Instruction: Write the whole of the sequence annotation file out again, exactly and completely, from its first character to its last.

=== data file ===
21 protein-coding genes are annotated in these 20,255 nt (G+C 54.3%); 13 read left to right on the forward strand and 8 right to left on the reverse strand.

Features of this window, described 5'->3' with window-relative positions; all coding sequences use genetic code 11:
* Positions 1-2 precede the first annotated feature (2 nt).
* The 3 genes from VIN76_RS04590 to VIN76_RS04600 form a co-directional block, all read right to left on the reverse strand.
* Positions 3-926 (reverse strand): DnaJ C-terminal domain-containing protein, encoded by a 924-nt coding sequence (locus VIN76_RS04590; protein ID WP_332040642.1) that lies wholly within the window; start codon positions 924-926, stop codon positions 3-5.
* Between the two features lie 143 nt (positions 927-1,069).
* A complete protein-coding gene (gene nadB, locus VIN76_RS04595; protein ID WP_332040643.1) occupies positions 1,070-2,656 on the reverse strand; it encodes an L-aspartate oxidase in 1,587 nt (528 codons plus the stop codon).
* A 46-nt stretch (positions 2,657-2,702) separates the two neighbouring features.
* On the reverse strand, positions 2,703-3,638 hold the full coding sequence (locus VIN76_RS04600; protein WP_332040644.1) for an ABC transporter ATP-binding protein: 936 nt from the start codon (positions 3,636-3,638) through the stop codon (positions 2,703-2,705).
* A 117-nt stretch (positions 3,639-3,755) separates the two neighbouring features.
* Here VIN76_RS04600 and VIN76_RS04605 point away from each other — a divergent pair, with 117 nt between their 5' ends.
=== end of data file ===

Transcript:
21 protein-coding genes are annotated in these 20,255 nt (G+C 54.3%); 13 read left to right on the forward strand and 8 right to left on the reverse strand.

Features of this window, described 5'->3' with window-relative positions; all coding sequences use genetic code 11:
* Positions 1-2 precede the first annotated feature (2 nt).
* The 3 genes from VIN76_RS04590 to VIN76_RS04600 form a co-directional block, all read right to left on the reverse strand.
* Positions 3-926 (reverse strand): DnaJ C-terminal domain-containing protein, encoded by a 924-nt coding sequence (locus VIN76_RS04590; protein ID WP_332040642.1) that lies wholly within the window; start codon positions 924-926, stop codon positions 3-5.
* Between the two features lie 143 nt (positions 927-1,069).
* A complete protein-coding gene (gene nadB, locus VIN76_RS04595; protein ID WP_332040643.1) occupies positions 1,070-2,656 on the reverse strand; it encodes an L-aspartate oxidase in 1,587 nt (528 codons plus the stop codon).
* A 46-nt stretch (positions 2,657-2,702) separates the two neighbouring features.
* On the reverse strand, positions 2,703-3,638 hold the full coding sequence (locus VIN76_RS04600; protein WP_332040644.1) for an ABC transporter ATP-binding protein: 936 nt from the start codon (positions 3,636-3,638) through the stop codon (positions 2,703-2,705).
* A 117-nt stretch (positions 3,639-3,755) separates the two neighbouring features.
* Here VIN76_RS04600 and VIN76_RS04605 point away from each other — a divergent pair, with 117 nt between their 5' ends.